Identifying Homelessness Risk Factors
37. It is worth considering the main features that create homelessness risk to enable a more concerted understanding of what can be done to tackle it and why homelessness prevention is such a cross cutting issue, calling for partnership and multi-disciplinary working. The undernoted factors are indicators of homelessness risk, particularly when they become interrelated. This means that certain personal factors and/or the absence of protective factors could suggest increased vulnerability to homelessness, particularly where there is also housing instability. The following lists are examples, but not definitive lists of indicative risk factors.
38. Indicators of homelessness risk - personal factors:
- Lack of self-care, coping or employability skills;
- History of institutional living, e.g. looked after children, care leavers, long term nursing or social care, periods in prison or service in the Armed Forces;
- Domestic or sexual abuse in the household or as a child;
- As a child, missing school, running away from home or residential care, moving house frequently and/or having a drug, solvent or alcohol problem;
- Relationship breakdowns including between partners and between parents and their children;
- Social isolation;
- Rape or sexual assault as a child or an adult;
- Learning disabilities, literacy and numeracy difficulties;
- Physical disabilities;
- Substance misuse issues;
- Physical or mental health problems - especially if health deteriorating;
- Death or incapacity of a carer;
- History of anti-social or offending behaviour;
- Debt issues; and
- Household with no rights to public assistance losing funding or employment.
39. Indicators of homelessness risk - housing instability:
- Previous homelessness or part of a homeless family as a child;
- Rent or mortgage arrears;
- Impending eviction or repossession action;
- Tenure insecurity; staying care of; tied tenancy with prospect of unemployment, e.g. Armed Services accommodation;
- Living in accommodation unsuitable for adapting to meet particular needs;
- History of/and current neighbour complaints; and
- Experiencing harassment/feeling unsafe in the area they live.
40. Indicators of homelessness risk - resilience/protective factors, which can mitigate against the risks:
- Supportive friends or family;
- Strong social networks;
- Appropriate support services;
- House owned outright or positive equity;
- Savings or access to financial help;
- Competent advice and advocacy;
- In stable employment or with employable skills;
- Personal empowerment;
- Self-esteem and confidence; and
- Positive attitudes.
41. Local authorities will wish to explore the most effective means of raising awareness of homelessness risk factors and the resilience/protective factors that can make a difference within relevant council services and within partner agencies, particularly as certain services, e.g. health, education and social work services may be best placed to note and respond to risks before crisis escalates. This is important in the context of prioritising prevention activity, particularly for high risk groups.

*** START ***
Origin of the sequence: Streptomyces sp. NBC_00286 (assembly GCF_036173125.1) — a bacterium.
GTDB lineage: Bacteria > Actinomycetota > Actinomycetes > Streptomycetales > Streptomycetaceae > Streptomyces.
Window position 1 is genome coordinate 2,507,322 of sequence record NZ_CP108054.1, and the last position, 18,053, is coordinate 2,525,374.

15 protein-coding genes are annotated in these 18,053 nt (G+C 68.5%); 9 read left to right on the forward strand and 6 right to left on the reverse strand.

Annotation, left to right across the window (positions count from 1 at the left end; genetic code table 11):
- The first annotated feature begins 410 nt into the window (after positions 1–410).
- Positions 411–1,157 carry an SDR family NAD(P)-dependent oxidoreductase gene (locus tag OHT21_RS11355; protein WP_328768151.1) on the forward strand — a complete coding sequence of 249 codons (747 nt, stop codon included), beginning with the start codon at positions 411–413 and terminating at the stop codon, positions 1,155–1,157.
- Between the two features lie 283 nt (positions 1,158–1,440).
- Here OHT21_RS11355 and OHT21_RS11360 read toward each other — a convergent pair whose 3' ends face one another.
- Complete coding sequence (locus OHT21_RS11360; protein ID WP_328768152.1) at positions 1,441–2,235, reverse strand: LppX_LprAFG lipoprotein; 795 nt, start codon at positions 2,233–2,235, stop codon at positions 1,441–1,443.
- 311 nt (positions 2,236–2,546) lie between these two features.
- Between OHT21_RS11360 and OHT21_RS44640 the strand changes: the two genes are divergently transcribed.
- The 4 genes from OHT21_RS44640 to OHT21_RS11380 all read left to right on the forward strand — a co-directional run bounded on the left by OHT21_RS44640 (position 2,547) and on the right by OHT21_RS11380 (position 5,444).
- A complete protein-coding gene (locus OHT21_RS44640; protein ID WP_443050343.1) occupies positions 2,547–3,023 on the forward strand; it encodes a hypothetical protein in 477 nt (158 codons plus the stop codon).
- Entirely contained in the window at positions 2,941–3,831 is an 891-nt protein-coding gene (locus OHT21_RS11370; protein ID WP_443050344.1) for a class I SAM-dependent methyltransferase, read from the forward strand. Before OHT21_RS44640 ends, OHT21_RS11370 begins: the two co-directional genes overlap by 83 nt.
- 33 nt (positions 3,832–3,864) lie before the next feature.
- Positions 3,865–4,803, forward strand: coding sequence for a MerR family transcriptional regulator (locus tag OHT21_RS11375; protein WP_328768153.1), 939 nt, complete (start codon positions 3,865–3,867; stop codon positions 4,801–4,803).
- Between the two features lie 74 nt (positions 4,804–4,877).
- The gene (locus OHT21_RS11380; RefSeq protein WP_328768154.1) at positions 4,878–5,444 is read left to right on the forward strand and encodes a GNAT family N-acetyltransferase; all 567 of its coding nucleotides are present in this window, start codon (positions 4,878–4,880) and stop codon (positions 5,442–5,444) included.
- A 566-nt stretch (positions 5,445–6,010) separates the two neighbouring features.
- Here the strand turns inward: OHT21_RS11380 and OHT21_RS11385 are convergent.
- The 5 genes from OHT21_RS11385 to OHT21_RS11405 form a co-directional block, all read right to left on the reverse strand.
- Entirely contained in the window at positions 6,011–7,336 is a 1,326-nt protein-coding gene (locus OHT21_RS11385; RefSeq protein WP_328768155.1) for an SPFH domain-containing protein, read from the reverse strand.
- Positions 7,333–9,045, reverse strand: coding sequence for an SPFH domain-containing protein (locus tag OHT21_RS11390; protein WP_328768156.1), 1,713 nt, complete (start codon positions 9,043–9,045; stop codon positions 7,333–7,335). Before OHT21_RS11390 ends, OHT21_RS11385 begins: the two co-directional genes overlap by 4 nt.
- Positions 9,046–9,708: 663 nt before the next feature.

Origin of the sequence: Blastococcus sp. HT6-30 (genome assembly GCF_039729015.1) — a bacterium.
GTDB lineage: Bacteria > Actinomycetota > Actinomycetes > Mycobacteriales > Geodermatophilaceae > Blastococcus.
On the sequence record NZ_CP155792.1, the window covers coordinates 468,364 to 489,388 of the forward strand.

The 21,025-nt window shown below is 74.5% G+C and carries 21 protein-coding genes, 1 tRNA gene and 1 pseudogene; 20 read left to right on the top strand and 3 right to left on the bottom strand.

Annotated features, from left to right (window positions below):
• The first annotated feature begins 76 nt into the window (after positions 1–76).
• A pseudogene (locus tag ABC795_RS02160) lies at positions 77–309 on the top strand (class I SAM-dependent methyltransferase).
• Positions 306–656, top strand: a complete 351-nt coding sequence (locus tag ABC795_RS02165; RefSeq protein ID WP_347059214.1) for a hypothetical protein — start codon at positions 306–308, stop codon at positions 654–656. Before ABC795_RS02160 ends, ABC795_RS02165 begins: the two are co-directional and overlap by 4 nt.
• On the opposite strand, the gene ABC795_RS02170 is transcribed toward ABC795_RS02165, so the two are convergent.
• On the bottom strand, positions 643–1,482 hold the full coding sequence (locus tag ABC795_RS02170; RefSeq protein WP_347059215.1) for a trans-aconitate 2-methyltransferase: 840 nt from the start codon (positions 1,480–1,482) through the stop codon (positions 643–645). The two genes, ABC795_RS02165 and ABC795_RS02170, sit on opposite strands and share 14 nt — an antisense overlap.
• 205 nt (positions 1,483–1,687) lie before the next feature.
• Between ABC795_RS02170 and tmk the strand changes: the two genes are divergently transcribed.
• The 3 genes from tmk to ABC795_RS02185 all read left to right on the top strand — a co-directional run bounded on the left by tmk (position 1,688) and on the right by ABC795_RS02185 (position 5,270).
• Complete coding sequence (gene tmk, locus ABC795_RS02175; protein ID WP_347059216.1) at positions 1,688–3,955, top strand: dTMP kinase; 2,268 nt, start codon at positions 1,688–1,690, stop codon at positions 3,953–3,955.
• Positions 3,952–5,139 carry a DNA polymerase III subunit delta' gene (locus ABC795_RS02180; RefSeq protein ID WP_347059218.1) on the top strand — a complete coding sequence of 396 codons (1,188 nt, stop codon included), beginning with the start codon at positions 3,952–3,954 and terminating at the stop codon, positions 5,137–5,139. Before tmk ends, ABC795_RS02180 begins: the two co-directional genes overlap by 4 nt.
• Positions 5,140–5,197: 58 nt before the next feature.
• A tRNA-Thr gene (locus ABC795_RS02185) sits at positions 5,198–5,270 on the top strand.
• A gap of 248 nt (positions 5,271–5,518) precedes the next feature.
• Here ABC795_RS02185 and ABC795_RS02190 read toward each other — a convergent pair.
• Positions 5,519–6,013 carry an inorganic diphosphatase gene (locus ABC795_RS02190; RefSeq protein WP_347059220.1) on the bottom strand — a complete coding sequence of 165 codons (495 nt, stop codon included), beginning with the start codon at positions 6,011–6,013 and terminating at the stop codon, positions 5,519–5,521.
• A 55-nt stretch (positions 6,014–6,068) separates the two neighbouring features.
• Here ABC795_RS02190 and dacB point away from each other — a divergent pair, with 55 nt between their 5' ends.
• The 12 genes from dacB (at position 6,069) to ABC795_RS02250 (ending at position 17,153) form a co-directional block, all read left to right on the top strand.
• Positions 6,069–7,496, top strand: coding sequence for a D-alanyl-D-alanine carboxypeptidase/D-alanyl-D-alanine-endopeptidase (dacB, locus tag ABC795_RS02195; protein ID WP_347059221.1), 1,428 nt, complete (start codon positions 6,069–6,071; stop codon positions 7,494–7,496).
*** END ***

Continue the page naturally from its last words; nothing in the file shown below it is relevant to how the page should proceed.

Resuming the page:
A part of the HPIF , East Dunbartonshire Council has developed a web based diagnostic tool to identify potential risk factors with links to downloadable referral forms between services. Developed as a project for the Homelessness Prevention Innovation Fund, the tool has only recently gone live and evaluation of outcomes is as yet not achievable. However, feedback from staff at the local NHS Board indicates their satisfaction with the revised arrangements and a representative noted that they anticipate improved joint working and earlier intervention by local health services as a result. Contact: firstname.lastname@example.org
42. Awareness raising and reducing stigma and prejudice should already be a policy aim of local authorities when tackling homelessness. By developing knowledge and skills within other parts of the local services landscape and amongst local citizens, this is more likely to be achieved. Use of the risk based approach offers increased opportunities to dispel some myths about homelessness and helps to illustrate that homelessness can happen to anyone. Providing a solid evidence base of the local features of homelessness risk can be an important aspect when engaging with communities and tenants organisations and can also assist when trying to resettle people who have experienced homelessness.
43. Local authorities will already be using feedback from service users to inform how they continuously improve their homelessness services. Additionally, they should make use of feedback from homeless service users about the interventions, services and assistance that from the service user perspective, could have prevented them from becoming homeless. Glasgow Homelessness Network ( GHN) used feedback from service users to report that many homeless people take personal responsibility for their homelessness, even when their case histories suggest that a range of structural and other challenges were likely contributors. This suggests that relevant partners could utilise the feedback too. The Scottish Government funds and GHN currently hosts the national co-ordinator responsible for the development of the Scottish Homelessness Involvement and Empowerment Network ( SHIEN). A Toolkit has been developed to assist local services in improving service user involvement techniques.